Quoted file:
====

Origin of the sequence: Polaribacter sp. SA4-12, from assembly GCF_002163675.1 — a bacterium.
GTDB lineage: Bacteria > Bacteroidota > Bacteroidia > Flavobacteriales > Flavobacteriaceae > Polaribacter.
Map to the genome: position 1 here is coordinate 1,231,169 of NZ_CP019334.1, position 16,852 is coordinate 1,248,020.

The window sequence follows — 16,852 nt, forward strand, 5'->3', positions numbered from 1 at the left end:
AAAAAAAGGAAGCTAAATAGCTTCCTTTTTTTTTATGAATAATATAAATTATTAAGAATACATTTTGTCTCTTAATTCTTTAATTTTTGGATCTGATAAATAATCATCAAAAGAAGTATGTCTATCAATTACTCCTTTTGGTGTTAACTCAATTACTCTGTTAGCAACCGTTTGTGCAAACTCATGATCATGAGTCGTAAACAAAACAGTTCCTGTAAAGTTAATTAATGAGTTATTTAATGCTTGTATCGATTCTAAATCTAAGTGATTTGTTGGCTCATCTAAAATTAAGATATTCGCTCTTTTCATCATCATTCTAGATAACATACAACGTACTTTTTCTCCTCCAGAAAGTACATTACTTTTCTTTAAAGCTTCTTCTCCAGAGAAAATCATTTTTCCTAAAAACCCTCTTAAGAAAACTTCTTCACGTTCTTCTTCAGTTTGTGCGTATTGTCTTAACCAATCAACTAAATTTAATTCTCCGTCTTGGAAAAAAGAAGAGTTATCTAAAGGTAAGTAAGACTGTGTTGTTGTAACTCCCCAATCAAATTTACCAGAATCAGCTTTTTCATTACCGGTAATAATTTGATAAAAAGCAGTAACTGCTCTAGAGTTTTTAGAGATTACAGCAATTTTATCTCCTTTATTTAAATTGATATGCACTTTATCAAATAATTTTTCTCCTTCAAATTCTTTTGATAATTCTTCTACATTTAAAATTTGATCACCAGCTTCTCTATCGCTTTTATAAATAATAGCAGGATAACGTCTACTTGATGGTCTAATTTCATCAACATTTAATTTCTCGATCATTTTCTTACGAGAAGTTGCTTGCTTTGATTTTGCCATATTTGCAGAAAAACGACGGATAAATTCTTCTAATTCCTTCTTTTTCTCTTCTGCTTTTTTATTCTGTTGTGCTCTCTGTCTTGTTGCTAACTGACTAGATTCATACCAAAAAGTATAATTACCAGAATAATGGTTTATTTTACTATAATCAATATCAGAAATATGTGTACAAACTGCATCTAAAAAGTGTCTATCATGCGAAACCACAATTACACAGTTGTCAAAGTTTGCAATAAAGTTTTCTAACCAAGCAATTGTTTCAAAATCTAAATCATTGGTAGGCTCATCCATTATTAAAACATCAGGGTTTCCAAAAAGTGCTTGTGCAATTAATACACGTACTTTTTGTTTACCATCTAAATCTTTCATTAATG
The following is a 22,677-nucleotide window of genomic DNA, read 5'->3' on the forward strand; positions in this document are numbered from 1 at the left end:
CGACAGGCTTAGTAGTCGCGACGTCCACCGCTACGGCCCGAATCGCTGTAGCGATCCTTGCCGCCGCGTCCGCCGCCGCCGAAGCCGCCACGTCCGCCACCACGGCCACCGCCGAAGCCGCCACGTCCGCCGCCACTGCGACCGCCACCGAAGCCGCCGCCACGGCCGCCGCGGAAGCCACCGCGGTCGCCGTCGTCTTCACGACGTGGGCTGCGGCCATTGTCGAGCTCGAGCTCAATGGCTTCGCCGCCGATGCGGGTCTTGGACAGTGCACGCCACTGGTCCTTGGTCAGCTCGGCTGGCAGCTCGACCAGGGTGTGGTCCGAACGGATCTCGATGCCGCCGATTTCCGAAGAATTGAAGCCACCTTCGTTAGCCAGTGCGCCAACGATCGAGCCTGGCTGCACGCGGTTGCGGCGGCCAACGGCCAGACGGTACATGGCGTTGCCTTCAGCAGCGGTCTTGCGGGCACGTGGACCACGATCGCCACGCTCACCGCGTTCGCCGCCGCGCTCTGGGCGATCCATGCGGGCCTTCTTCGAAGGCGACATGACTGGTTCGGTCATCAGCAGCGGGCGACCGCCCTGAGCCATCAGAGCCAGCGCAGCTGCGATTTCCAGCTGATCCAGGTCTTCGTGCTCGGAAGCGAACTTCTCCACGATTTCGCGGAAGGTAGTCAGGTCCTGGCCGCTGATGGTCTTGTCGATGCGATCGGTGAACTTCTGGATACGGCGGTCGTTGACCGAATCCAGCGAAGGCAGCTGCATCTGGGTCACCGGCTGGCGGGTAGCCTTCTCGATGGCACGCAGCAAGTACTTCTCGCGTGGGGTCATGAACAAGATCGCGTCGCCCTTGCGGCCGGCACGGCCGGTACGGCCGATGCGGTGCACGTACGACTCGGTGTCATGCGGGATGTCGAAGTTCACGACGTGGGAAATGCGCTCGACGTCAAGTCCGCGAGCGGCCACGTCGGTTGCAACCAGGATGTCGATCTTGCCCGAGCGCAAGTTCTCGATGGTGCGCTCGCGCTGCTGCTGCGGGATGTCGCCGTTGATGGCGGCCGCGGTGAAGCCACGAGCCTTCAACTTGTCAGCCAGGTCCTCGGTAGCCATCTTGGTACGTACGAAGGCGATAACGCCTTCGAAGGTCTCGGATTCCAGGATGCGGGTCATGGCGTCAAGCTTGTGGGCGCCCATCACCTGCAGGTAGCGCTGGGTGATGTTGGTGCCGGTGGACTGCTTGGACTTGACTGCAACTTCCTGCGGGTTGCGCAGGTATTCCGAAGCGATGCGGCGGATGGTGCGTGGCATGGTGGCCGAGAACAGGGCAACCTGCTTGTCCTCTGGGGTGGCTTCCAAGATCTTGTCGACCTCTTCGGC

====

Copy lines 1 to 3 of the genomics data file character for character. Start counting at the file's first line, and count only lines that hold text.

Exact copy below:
Origin of the sequence: Polaribacter sp. SA4-12, from assembly GCF_002163675.1 — a bacterium.
GTDB lineage: Bacteria > Bacteroidota > Bacteroidia > Flavobacteriales > Flavobacteriaceae > Polaribacter.
Map to the genome: position 1 here is coordinate 1,231,169 of NZ_CP019334.1, position 16,852 is coordinate 1,248,020.